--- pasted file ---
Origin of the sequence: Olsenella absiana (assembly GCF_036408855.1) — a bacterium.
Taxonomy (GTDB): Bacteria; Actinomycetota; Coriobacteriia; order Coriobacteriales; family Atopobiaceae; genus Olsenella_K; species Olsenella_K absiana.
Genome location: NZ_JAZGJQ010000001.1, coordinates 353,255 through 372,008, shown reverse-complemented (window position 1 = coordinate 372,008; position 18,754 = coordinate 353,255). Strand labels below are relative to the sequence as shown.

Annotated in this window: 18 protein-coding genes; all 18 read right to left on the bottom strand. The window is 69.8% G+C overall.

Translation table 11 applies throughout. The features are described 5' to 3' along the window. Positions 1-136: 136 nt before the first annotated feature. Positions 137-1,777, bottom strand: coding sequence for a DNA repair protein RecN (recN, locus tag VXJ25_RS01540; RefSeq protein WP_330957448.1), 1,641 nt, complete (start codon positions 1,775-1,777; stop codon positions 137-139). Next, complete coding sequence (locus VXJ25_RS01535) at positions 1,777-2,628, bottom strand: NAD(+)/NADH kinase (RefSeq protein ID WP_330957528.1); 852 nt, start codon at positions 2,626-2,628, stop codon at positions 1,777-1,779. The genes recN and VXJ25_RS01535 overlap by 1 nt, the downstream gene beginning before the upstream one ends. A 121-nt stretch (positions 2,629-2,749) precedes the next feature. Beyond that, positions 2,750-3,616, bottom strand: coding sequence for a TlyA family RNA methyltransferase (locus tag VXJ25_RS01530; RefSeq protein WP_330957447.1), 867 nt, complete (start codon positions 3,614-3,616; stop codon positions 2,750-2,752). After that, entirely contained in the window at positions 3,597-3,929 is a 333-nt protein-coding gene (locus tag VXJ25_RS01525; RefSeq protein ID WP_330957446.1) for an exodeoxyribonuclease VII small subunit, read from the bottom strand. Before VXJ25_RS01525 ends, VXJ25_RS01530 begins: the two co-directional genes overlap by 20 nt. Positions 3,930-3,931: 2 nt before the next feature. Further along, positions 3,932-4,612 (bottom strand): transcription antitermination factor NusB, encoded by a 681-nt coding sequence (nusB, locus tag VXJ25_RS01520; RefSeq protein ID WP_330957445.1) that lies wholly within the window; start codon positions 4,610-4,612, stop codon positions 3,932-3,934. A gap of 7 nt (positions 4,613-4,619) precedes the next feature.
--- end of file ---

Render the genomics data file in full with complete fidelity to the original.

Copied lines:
Origin of the sequence: Olsenella absiana (assembly GCF_036408855.1) — a bacterium.
Taxonomy (GTDB): Bacteria; Actinomycetota; Coriobacteriia; order Coriobacteriales; family Atopobiaceae; genus Olsenella_K; species Olsenella_K absiana.
Genome location: NZ_JAZGJQ010000001.1, coordinates 353,255 through 372,008, shown reverse-complemented (window position 1 = coordinate 372,008; position 18,754 = coordinate 353,255). Strand labels below are relative to the sequence as shown.

Annotated in this window: 18 protein-coding genes; all 18 read right to left on the bottom strand. The window is 69.8% G+C overall.

Translation table 11 applies throughout. The features are described 5' to 3' along the window. Positions 1-136: 136 nt before the first annotated feature. Positions 137-1,777, bottom strand: coding sequence for a DNA repair protein RecN (recN, locus tag VXJ25_RS01540; RefSeq protein WP_330957448.1), 1,641 nt, complete (start codon positions 1,775-1,777; stop codon positions 137-139). Next, complete coding sequence (locus VXJ25_RS01535) at positions 1,777-2,628, bottom strand: NAD(+)/NADH kinase (RefSeq protein ID WP_330957528.1); 852 nt, start codon at positions 2,626-2,628, stop codon at positions 1,777-1,779. The genes recN and VXJ25_RS01535 overlap by 1 nt, the downstream gene beginning before the upstream one ends. A 121-nt stretch (positions 2,629-2,749) precedes the next feature. Beyond that, positions 2,750-3,616, bottom strand: coding sequence for a TlyA family RNA methyltransferase (locus tag VXJ25_RS01530; RefSeq protein WP_330957447.1), 867 nt, complete (start codon positions 3,614-3,616; stop codon positions 2,750-2,752). After that, entirely contained in the window at positions 3,597-3,929 is a 333-nt protein-coding gene (locus tag VXJ25_RS01525; RefSeq protein ID WP_330957446.1) for an exodeoxyribonuclease VII small subunit, read from the bottom strand. Before VXJ25_RS01525 ends, VXJ25_RS01530 begins: the two co-directional genes overlap by 20 nt. Positions 3,930-3,931: 2 nt before the next feature. Further along, positions 3,932-4,612 (bottom strand): transcription antitermination factor NusB, encoded by a 681-nt coding sequence (nusB, locus tag VXJ25_RS01520; RefSeq protein ID WP_330957445.1) that lies wholly within the window; start codon positions 4,610-4,612, stop codon positions 3,932-3,934. A gap of 7 nt (positions 4,613-4,619) precedes the next feature.